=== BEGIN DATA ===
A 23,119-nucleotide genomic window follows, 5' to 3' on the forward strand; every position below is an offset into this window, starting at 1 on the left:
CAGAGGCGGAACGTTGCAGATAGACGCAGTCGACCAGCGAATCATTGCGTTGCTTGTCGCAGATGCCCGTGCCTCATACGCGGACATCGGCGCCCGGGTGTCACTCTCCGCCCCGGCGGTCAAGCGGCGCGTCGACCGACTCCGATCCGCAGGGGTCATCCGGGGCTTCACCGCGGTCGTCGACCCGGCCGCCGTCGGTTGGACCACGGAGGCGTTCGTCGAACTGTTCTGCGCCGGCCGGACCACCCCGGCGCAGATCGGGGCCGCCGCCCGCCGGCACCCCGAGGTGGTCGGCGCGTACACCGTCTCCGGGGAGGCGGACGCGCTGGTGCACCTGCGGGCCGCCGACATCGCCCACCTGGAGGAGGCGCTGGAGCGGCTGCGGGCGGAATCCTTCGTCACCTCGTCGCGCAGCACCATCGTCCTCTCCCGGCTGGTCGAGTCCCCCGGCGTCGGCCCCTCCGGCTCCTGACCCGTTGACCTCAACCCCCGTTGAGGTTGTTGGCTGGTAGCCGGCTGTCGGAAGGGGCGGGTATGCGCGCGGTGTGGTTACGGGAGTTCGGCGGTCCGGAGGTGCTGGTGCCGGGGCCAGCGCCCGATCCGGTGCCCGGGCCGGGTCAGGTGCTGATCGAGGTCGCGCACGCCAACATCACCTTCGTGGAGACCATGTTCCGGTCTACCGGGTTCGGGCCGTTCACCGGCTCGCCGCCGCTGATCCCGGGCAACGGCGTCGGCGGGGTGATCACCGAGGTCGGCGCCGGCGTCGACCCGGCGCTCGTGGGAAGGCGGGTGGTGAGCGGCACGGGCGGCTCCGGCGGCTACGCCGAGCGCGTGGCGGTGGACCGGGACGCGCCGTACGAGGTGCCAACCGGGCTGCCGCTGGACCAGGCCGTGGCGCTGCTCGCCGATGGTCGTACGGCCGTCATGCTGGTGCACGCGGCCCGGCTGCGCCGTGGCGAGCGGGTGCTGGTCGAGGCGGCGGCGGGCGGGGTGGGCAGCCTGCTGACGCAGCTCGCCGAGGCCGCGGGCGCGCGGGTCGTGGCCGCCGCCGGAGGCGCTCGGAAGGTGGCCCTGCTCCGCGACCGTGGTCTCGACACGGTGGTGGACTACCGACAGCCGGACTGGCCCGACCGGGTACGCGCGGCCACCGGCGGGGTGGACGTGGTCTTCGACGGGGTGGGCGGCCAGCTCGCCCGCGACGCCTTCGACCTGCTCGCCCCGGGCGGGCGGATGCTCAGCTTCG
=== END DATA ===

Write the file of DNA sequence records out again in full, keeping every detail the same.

A 23,119-nucleotide genomic window follows, 5' to 3' on the forward strand; every position below is an offset into this window, starting at 1 on the left:
CAGAGGCGGAACGTTGCAGATAGACGCAGTCGACCAGCGAATCATTGCGTTGCTTGTCGCAGATGCCCGTGCCTCATACGCGGACATCGGCGCCCGGGTGTCACTCTCCGCCCCGGCGGTCAAGCGGCGCGTCGACCGACTCCGATCCGCAGGGGTCATCCGGGGCTTCACCGCGGTCGTCGACCCGGCCGCCGTCGGTTGGACCACGGAGGCGTTCGTCGAACTGTTCTGCGCCGGCCGGACCACCCCGGCGCAGATCGGGGCCGCCGCCCGCCGGCACCCCGAGGTGGTCGGCGCGTACACCGTCTCCGGGGAGGCGGACGCGCTGGTGCACCTGCGGGCCGCCGACATCGCCCACCTGGAGGAGGCGCTGGAGCGGCTGCGGGCGGAATCCTTCGTCACCTCGTCGCGCAGCACCATCGTCCTCTCCCGGCTGGTCGAGTCCCCCGGCGTCGGCCCCTCCGGCTCCTGACCCGTTGACCTCAACCCCCGTTGAGGTTGTTGGCTGGTAGCCGGCTGTCGGAAGGGGCGGGTATGCGCGCGGTGTGGTTACGGGAGTTCGGCGGTCCGGAGGTGCTGGTGCCGGGGCCAGCGCCCGATCCGGTGCCCGGGCCGGGTCAGGTGCTGATCGAGGTCGCGCACGCCAACATCACCTTCGTGGAGACCATGTTCCGGTCTACCGGGTTCGGGCCGTTCACCGGCTCGCCGCCGCTGATCCCGGGCAACGGCGTCGGCGGGGTGATCACCGAGGTCGGCGCCGGCGTCGACCCGGCGCTCGTGGGAAGGCGGGTGGTGAGCGGCACGGGCGGCTCCGGCGGCTACGCCGAGCGCGTGGCGGTGGACCGGGACGCGCCGTACGAGGTGCCAACCGGGCTGCCGCTGGACCAGGCCGTGGCGCTGCTCGCCGATGGTCGTACGGCCGTCATGCTGGTGCACGCGGCCCGGCTGCGCCGTGGCGAGCGGGTGCTGGTCGAGGCGGCGGCGGGCGGGGTGGGCAGCCTGCTGACGCAGCTCGCCGAGGCCGCGGGCGCGCGGGTCGTGGCCGCCGCCGGAGGCGCTCGGAAGGTGGCCCTGCTCCGCGACCGTGGTCTCGACACGGTGGTGGACTACCGACAGCCGGACTGGCCCGACCGGGTACGCGCGGCCACCGGCGGGGTGGACGTGGTCTTCGACGGGGTGGGCGGCCAGCTCGCCCGCGACGCCTTCGACCTGCTCGCCCCGGGCGGGCGGATGCTCAGCTTCG